Social Justice Monday: Who is a Terrorist?: The Legal, Legislative, and Social Impacts of a Powerful Label
Social Justice Monday–March 28, 2016
Submitted by Jeanna McLellan, Electronic Services Assistant
Terrorism is a frightening concept, and it can seemingly strike closer-to-home each passing day. Terrorists seem like a monolithic and dangerous “other.” However, the reality is tremendously complex. The root causes of terrorism are elusive. Identifying them is difficult and contentious. Despite this, the terms “terrorist” and “terrorism” are used with great frequency to powerful legal and social effect. This begs the question: can we define terrorism? How does current law actually define terrorism? Is the definition appropriate? What are the broader impacts of this definition on the public, the media, and the legislative process? The answers to these questions are difficult and fraught with social and political consequence, especially for Muslims and Arab-Americans.
This Social Justice Monday Professor John McKay, Sharia Law Scholar Salah Dandan, and former FBI Special Agent Charlie Mandigo engaged in a discussion about the legal, legislative and social impacts of the “terrorist” label. The panel was moderated by 1L Scholar for Justice Ben Halpern-Meekin.
Interested in learning more? Here are some related ebooks available from the Law Library:
Researching terrorism, peace and conflict studies : interaction, synthesis and opposition
From the Publisher:
“This book examines potential synergies between the fields of Terrorism Studies and Peace and Conflict Studies.
The volume presents theoretically- and empirically-informed contributions, which shed light on whether the two fields can inform each other on issues of mutual interest and importance. The book examines key themes including the conceptualisation(s) of peace and violence; the exceptionalisation of terrorist violence; the relationship between scholarship and political power; the dysfunctionality of the liberal peace and the opportunities offered by post-liberal peacebuilding frameworks; and the implications and challenges of cyber-terrorism and cyber-conflict. Furthermore, the book intends to be a launching pad for future debate on whether the recent ‘critical’ turn in terrorism studies can offer a pathway for peace studies to engage with the so far largely ignored question of power.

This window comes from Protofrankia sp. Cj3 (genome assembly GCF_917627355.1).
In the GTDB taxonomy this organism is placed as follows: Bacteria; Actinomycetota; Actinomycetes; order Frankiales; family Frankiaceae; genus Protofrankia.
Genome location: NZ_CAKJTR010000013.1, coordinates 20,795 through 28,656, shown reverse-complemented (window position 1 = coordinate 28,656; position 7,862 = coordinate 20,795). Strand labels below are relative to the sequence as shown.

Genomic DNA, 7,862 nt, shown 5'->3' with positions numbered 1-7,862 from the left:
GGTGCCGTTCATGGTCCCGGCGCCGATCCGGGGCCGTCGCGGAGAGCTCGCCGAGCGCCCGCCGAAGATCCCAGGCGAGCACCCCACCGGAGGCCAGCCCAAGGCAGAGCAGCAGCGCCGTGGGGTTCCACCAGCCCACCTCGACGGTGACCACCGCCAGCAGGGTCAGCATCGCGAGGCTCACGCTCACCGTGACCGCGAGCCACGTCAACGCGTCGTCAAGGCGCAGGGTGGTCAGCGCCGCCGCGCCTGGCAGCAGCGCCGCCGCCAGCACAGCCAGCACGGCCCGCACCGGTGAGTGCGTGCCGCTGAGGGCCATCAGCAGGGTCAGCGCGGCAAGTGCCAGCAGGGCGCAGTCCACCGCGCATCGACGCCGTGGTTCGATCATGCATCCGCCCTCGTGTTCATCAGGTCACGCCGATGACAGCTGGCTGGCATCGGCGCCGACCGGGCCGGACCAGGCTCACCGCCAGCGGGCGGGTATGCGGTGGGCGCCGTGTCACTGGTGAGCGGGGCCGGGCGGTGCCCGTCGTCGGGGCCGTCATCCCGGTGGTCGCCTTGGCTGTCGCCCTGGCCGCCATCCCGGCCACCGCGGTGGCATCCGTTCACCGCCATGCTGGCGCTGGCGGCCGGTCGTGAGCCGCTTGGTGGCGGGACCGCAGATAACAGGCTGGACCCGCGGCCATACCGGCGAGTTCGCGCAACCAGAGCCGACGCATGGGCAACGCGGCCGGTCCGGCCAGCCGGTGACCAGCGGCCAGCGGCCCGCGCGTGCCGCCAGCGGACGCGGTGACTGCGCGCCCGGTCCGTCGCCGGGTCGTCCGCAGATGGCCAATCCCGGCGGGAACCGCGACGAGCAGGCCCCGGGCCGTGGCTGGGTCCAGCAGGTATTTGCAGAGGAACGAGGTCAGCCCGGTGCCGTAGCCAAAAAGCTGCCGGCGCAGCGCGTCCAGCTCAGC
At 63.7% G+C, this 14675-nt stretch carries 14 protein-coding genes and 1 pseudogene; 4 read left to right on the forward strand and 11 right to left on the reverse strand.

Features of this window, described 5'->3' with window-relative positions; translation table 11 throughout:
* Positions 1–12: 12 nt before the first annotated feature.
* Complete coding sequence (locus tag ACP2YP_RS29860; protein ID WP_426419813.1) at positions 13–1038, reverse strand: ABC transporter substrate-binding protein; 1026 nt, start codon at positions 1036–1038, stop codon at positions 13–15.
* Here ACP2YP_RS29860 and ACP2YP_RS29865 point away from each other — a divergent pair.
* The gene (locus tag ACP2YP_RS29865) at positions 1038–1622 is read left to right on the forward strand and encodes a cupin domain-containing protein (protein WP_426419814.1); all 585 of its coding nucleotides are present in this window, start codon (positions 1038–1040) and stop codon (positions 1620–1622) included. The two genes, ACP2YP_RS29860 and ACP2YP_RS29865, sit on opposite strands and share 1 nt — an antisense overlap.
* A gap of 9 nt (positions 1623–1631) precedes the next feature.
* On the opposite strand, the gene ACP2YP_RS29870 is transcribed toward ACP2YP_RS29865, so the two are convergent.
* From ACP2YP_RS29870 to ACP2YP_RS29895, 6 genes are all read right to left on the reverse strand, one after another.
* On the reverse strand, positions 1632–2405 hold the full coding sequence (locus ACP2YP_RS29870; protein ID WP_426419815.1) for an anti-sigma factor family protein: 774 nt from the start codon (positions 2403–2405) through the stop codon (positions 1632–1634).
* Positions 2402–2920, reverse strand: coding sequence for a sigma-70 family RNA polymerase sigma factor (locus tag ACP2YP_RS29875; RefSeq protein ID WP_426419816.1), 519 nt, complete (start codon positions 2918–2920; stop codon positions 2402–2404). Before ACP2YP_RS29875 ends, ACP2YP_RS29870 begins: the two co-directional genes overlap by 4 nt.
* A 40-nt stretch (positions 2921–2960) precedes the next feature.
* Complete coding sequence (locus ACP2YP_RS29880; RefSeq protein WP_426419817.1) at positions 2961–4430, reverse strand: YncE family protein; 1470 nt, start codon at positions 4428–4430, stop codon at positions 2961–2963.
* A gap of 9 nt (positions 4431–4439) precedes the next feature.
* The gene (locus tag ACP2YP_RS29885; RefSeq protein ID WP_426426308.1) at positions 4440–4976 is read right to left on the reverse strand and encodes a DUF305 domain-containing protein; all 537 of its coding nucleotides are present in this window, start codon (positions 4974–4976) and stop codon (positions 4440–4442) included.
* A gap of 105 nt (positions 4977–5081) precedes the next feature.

Consisting of not only key scholars but also practitioners and policy makers, the contributors present a number of case studies, including Colombia, Northern Ireland, the Basque Country, and Iraq, where they explore the relationships between terrorism and peace and conflict approaches. They critically analyse the statist approach inherent in both terrorism approaches and liberal peacebuilding frameworks; the role of the grassroots levels of society; the inefficiency of simplistic frameworks of understanding and implementation; and the chains of governance from international (and transnational) actors to national actors and finally from national to local actors.”
Terror and Performance
“In this exceptional investigation Rustom Bharucha considers the realities of Islamophobia, the legacies of Truth and Reconciliation, the deadly certitudes of State-controlled security systems and the legitimacy of counter-terror terrorism, drawing on a vast spectrum of human cruelties across the global South. The outcome is a brilliantly argued case for seeing terror as a volatile and mutant phenomenon that is deeply lived, experienced, and performed within the cultures of everyday life.”
Cultural Messaging in the U.S. War on Terrorism A Performative Approach to Security
From the Publisher:
“Sylvia focuses on the impact of the “If You See Something, Say Something” advertising campaign in the New York City subway system. She demonstrates how ideas regarding security and terrorism are socially constructed; it shows how the narrative of the war on terrorism as a political project was linked to the narrative of a local urban security campaign. Her thesis suggests that this advertising campaign perpetuates the politics of fear connected to the greater war on terrorism and that this advertising campaign is a mechanism of social control. Sylvia’s research draws upon and supports Michel Foucault’s understanding of governmentality.”